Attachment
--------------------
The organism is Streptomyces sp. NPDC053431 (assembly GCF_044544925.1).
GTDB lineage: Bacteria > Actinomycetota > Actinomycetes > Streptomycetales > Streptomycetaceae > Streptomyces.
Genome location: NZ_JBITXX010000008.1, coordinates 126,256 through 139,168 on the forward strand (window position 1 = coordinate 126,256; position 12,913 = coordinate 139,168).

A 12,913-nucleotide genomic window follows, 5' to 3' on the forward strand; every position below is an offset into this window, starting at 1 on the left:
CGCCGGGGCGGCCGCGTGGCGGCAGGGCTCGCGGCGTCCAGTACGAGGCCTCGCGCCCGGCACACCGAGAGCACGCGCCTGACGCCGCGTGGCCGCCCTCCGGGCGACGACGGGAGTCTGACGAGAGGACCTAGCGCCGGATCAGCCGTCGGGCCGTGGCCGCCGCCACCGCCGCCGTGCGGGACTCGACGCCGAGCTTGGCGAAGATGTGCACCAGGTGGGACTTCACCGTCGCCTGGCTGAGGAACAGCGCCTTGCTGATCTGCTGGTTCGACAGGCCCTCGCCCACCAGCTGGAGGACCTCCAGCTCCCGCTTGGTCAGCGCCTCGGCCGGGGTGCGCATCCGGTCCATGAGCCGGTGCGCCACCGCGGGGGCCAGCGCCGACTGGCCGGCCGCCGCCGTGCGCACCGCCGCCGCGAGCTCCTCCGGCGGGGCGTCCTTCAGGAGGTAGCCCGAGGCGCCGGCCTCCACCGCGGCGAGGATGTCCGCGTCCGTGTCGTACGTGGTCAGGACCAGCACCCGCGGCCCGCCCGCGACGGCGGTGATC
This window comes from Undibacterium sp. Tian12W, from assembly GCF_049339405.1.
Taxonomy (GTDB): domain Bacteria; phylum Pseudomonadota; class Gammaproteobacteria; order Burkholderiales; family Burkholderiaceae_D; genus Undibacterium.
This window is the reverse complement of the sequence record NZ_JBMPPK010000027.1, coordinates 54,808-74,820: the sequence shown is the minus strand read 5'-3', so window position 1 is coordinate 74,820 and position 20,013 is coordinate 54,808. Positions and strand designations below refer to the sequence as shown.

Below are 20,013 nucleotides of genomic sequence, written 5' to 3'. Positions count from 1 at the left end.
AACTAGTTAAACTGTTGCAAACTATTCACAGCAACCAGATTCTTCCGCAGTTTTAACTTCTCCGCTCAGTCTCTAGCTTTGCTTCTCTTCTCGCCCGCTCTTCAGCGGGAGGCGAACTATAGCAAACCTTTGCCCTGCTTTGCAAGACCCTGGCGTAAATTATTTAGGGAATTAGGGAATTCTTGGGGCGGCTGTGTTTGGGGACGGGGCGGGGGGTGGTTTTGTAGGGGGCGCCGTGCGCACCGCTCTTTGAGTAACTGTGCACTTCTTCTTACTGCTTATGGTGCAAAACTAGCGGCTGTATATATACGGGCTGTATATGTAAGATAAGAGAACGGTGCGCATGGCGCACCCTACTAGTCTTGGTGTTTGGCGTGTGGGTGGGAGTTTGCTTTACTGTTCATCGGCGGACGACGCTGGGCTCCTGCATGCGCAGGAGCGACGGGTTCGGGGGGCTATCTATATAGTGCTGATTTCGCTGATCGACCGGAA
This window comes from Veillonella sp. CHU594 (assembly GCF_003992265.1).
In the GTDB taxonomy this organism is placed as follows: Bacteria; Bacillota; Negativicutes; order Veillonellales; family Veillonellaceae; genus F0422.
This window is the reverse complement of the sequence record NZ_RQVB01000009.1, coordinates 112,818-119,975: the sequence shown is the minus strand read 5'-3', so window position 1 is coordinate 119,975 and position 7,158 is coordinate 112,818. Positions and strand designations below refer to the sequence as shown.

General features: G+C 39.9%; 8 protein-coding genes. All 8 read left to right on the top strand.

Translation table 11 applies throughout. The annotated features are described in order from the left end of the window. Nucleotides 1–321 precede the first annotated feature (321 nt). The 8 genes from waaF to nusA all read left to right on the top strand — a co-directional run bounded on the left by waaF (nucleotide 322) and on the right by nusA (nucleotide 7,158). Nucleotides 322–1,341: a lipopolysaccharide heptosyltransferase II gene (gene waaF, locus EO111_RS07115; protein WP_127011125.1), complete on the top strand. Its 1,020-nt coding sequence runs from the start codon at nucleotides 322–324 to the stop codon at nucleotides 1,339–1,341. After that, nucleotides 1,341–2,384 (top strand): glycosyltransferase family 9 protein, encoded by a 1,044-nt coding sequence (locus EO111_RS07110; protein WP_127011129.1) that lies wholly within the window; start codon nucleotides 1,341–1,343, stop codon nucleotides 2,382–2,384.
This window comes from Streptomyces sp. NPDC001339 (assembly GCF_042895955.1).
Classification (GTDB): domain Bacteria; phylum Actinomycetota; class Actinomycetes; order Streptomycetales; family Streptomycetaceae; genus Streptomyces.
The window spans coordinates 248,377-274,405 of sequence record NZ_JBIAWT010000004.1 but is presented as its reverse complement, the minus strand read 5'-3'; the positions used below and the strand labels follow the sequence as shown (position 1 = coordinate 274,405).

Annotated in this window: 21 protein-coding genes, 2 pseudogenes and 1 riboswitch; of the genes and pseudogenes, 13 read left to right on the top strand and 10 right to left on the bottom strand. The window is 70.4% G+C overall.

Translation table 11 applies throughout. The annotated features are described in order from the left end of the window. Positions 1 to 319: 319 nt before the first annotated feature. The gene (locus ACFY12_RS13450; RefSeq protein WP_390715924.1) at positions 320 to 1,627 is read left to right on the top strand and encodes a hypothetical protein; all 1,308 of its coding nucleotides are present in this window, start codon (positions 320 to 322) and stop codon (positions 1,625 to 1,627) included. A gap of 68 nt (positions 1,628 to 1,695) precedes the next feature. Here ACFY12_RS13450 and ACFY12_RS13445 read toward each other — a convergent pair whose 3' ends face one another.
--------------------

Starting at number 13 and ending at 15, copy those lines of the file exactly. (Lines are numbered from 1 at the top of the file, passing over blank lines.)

This window is the reverse complement of the sequence record NZ_RQVB01000009.1, coordinates 112,818-119,975: the sequence shown is the minus strand read 5'-3', so window position 1 is coordinate 119,975 and position 7,158 is coordinate 112,818. Positions and strand designations below refer to the sequence as shown.

General features: G+C 39.9%; 8 protein-coding genes. All 8 read left to right on the top strand.

Translation table 11 applies throughout. The annotated features are described in order from the left end of the window. Nucleotides 1–321 precede the first annotated feature (321 nt). The 8 genes from waaF to nusA all read left to right on the top strand — a co-directional run bounded on the left by waaF (nucleotide 322) and on the right by nusA (nucleotide 7,158). Nucleotides 322–1,341: a lipopolysaccharide heptosyltransferase II gene (gene waaF, locus EO111_RS07115; protein WP_127011125.1), complete on the top strand. Its 1,020-nt coding sequence runs from the start codon at nucleotides 322–324 to the stop codon at nucleotides 1,339–1,341. After that, nucleotides 1,341–2,384 (top strand): glycosyltransferase family 9 protein, encoded by a 1,044-nt coding sequence (locus EO111_RS07110; protein WP_127011129.1) that lies wholly within the window; start codon nucleotides 1,341–1,343, stop codon nucleotides 2,382–2,384.